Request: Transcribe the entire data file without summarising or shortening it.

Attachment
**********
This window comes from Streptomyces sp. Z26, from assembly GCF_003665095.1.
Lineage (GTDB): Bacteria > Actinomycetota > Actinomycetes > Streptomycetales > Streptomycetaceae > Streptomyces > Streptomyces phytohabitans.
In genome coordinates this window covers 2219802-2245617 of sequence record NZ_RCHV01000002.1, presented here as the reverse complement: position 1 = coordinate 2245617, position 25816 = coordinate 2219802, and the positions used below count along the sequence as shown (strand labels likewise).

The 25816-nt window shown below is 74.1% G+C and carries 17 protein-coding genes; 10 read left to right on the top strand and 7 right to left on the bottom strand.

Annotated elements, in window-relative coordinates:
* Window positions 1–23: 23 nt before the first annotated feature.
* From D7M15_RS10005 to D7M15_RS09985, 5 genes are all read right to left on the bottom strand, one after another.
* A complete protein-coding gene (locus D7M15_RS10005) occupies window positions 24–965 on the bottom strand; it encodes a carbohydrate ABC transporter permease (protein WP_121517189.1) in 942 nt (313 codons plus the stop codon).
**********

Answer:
This window comes from Streptomyces sp. Z26, from assembly GCF_003665095.1.
Lineage (GTDB): Bacteria > Actinomycetota > Actinomycetes > Streptomycetales > Streptomycetaceae > Streptomyces > Streptomyces phytohabitans.
In genome coordinates this window covers 2219802-2245617 of sequence record NZ_RCHV01000002.1, presented here as the reverse complement: position 1 = coordinate 2245617, position 25816 = coordinate 2219802, and the positions used below count along the sequence as shown (strand labels likewise).

The 25816-nt window shown below is 74.1% G+C and carries 17 protein-coding genes; 10 read left to right on the top strand and 7 right to left on the bottom strand.

Annotated elements, in window-relative coordinates:
* Window positions 1–23: 23 nt before the first annotated feature.
* From D7M15_RS10005 to D7M15_RS09985, 5 genes are all read right to left on the bottom strand, one after another.
* A complete protein-coding gene (locus D7M15_RS10005) occupies window positions 24–965 on the bottom strand; it encodes a carbohydrate ABC transporter permease (protein WP_121517189.1) in 942 nt (313 codons plus the stop codon).